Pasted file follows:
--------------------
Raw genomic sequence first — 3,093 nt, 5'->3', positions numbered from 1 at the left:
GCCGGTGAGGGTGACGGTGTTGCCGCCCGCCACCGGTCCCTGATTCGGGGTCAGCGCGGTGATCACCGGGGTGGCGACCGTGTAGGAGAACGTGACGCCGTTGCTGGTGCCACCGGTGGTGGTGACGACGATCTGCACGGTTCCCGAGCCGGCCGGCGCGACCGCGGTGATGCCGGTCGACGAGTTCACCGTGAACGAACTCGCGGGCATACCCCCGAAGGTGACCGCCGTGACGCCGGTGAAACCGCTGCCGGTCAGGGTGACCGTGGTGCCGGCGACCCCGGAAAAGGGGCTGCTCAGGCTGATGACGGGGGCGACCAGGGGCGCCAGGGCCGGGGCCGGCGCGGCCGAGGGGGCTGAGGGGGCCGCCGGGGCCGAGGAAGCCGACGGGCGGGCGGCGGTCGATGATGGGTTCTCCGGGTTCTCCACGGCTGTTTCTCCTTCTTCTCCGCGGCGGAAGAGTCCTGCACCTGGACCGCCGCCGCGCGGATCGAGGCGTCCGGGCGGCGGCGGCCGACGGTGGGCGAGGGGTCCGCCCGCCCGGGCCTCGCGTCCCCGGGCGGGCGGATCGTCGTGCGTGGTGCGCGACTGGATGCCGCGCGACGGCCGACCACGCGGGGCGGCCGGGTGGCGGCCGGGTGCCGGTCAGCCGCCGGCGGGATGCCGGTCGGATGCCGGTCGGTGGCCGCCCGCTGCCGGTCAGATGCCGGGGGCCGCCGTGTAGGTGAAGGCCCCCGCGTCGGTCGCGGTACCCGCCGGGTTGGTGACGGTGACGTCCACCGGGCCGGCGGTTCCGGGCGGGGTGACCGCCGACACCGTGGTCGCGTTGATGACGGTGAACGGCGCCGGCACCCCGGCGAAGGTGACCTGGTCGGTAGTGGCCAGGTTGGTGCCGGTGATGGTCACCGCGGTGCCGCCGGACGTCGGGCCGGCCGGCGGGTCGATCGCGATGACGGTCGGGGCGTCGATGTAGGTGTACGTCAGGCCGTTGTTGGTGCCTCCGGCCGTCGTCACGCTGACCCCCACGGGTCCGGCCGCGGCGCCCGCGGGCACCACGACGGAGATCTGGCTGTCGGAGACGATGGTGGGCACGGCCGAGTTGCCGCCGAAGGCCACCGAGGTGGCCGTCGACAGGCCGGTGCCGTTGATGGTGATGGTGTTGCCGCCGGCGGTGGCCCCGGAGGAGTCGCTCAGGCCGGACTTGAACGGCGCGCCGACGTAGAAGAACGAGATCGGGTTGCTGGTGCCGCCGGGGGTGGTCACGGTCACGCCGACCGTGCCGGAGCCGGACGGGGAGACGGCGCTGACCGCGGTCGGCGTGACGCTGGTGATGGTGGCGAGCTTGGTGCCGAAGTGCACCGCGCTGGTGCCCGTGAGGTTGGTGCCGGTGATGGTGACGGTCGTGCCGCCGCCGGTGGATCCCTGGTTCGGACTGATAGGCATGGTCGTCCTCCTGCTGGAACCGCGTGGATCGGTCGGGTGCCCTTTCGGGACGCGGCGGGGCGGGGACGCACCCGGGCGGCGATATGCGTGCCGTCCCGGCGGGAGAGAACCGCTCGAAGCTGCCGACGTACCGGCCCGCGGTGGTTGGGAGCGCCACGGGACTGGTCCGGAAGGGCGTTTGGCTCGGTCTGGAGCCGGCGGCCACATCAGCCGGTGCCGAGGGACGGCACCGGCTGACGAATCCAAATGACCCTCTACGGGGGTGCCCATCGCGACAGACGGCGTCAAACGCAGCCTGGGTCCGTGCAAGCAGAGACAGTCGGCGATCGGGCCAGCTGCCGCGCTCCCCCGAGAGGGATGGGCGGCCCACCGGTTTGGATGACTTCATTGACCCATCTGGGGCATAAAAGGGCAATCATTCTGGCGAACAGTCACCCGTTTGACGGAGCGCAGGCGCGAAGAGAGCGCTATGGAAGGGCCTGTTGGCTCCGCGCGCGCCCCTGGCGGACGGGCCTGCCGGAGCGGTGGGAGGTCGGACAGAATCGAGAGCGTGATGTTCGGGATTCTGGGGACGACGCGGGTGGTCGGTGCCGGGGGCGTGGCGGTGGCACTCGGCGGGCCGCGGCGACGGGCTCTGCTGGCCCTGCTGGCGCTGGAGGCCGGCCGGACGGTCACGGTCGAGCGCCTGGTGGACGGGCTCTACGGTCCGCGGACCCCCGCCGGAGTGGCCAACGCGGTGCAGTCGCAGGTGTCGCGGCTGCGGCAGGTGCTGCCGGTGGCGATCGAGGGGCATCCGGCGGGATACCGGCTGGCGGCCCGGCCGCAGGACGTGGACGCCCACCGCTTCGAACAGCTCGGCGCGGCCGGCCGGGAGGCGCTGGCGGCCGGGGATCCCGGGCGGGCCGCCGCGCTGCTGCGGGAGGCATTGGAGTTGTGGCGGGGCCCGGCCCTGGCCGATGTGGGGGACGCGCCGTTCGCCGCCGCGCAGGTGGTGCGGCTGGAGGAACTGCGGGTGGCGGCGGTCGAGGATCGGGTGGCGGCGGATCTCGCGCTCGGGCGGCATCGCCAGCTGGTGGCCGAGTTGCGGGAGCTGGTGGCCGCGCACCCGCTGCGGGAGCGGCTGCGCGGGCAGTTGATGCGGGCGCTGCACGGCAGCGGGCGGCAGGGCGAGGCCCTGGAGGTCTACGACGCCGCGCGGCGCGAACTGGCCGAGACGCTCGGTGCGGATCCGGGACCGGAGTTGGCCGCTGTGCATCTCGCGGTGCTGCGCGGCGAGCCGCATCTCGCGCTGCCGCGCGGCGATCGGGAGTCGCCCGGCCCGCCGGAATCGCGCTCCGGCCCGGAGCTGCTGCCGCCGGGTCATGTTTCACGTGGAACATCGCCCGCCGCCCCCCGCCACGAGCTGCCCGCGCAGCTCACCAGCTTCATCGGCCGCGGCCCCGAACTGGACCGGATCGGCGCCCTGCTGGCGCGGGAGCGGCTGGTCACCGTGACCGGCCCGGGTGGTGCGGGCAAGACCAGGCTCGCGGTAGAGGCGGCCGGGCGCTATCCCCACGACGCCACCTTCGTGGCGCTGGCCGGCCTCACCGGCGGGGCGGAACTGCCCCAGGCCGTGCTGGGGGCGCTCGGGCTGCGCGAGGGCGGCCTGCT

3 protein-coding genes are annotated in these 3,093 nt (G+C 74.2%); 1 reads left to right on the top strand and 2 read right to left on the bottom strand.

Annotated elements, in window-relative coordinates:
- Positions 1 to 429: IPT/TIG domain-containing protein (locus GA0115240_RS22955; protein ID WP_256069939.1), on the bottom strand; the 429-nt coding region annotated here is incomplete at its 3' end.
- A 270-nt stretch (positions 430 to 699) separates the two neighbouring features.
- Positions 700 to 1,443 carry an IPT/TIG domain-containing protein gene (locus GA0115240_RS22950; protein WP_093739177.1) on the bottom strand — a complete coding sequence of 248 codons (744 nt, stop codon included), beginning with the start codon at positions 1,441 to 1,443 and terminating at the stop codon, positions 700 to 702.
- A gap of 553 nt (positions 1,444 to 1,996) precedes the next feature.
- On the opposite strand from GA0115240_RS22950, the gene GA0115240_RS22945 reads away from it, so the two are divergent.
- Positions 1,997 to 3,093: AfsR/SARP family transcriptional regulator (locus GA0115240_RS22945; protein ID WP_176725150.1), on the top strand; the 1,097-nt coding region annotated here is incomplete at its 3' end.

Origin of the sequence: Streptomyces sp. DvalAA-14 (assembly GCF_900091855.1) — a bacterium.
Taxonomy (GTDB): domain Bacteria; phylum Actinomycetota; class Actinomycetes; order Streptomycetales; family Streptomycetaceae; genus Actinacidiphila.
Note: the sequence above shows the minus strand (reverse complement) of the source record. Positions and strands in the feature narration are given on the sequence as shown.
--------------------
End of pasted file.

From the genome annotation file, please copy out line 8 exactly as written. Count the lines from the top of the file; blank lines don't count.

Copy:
- A gap of 553 nt (positions 1,444 to 1,996) precedes the next feature.